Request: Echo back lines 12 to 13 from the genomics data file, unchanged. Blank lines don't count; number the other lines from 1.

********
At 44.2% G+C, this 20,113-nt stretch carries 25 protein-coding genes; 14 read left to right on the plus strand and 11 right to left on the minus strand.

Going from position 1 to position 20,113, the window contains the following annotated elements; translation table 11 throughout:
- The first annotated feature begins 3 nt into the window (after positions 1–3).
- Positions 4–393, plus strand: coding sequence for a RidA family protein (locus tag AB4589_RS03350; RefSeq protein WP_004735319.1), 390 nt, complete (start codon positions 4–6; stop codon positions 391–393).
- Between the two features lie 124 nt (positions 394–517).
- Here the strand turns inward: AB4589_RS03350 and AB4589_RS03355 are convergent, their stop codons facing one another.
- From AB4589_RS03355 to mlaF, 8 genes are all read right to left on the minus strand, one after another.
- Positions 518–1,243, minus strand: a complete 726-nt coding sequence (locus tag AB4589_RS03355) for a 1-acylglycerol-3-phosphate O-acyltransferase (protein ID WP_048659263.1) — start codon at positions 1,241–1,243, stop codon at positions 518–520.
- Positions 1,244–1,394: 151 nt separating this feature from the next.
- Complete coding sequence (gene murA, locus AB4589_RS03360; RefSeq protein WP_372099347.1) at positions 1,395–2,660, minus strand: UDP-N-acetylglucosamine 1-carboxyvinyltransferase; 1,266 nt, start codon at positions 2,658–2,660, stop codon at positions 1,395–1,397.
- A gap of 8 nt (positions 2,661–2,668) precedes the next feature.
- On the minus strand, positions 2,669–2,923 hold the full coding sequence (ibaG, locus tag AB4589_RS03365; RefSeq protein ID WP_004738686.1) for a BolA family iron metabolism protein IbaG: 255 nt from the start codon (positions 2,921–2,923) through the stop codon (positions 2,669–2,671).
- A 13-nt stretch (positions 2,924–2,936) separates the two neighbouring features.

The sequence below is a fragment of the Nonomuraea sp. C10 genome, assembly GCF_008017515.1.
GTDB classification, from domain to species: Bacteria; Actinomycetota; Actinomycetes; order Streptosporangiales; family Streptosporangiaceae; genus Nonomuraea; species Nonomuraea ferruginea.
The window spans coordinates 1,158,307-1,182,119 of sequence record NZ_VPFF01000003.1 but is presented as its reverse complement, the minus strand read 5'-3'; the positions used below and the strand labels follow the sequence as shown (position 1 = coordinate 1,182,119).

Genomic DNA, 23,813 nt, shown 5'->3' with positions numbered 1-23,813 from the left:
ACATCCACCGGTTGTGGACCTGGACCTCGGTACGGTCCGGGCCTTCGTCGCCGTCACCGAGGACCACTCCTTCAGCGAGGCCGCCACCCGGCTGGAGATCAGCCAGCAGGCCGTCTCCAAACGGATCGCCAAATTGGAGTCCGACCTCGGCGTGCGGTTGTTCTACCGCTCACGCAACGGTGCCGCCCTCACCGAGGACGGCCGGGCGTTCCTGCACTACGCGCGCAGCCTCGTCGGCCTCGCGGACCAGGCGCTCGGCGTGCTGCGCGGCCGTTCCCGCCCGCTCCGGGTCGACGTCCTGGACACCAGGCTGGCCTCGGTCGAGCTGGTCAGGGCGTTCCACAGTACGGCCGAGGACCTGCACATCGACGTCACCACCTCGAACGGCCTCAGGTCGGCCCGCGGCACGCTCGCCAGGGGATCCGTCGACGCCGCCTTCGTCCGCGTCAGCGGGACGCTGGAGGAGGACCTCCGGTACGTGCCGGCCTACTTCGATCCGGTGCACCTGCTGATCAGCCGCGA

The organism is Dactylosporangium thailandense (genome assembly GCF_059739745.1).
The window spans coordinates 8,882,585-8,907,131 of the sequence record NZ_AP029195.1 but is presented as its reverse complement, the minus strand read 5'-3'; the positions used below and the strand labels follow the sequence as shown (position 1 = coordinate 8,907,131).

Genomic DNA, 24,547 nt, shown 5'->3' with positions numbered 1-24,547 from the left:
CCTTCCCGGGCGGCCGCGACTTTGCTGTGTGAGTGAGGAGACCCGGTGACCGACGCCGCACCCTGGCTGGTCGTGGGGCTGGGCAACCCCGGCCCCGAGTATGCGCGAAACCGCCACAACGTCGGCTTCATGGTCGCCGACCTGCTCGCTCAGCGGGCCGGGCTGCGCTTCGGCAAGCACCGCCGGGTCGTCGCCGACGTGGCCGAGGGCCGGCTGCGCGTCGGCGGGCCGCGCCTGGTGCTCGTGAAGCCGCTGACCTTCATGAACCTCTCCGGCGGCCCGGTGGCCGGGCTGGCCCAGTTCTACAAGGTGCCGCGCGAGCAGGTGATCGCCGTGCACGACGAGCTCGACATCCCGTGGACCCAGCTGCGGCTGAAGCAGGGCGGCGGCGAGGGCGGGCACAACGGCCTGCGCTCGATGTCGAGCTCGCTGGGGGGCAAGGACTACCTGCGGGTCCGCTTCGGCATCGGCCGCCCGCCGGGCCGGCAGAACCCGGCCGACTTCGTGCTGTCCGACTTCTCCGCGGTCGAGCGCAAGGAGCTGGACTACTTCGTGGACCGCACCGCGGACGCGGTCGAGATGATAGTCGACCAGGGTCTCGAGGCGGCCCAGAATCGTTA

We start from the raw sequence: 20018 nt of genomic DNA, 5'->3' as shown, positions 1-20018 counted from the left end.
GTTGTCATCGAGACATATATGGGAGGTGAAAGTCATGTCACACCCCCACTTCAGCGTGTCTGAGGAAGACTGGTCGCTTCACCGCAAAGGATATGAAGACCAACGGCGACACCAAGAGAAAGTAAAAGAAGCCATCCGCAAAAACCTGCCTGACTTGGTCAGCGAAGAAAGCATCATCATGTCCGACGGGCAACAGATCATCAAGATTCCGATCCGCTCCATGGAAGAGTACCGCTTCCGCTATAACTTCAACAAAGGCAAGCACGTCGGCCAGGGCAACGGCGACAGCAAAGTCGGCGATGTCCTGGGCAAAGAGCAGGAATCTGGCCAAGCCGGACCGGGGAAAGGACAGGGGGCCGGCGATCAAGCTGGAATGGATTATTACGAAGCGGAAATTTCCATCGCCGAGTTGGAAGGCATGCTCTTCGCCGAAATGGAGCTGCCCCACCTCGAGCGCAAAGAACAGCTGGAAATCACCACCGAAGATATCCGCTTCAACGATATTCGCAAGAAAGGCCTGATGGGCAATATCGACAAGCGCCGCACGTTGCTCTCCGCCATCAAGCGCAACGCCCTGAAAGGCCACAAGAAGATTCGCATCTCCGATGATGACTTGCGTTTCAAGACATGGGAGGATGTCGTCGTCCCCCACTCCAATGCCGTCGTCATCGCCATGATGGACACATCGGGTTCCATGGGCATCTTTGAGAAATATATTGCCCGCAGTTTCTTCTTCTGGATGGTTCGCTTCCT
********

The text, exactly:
- On the minus strand, positions 2,669–2,923 hold the full coding sequence (ibaG, locus tag AB4589_RS03365; RefSeq protein ID WP_004738686.1) for a BolA family iron metabolism protein IbaG: 255 nt from the start codon (positions 2,921–2,923) through the stop codon (positions 2,669–2,671).
- A 13-nt stretch (positions 2,924–2,936) separates the two neighbouring features.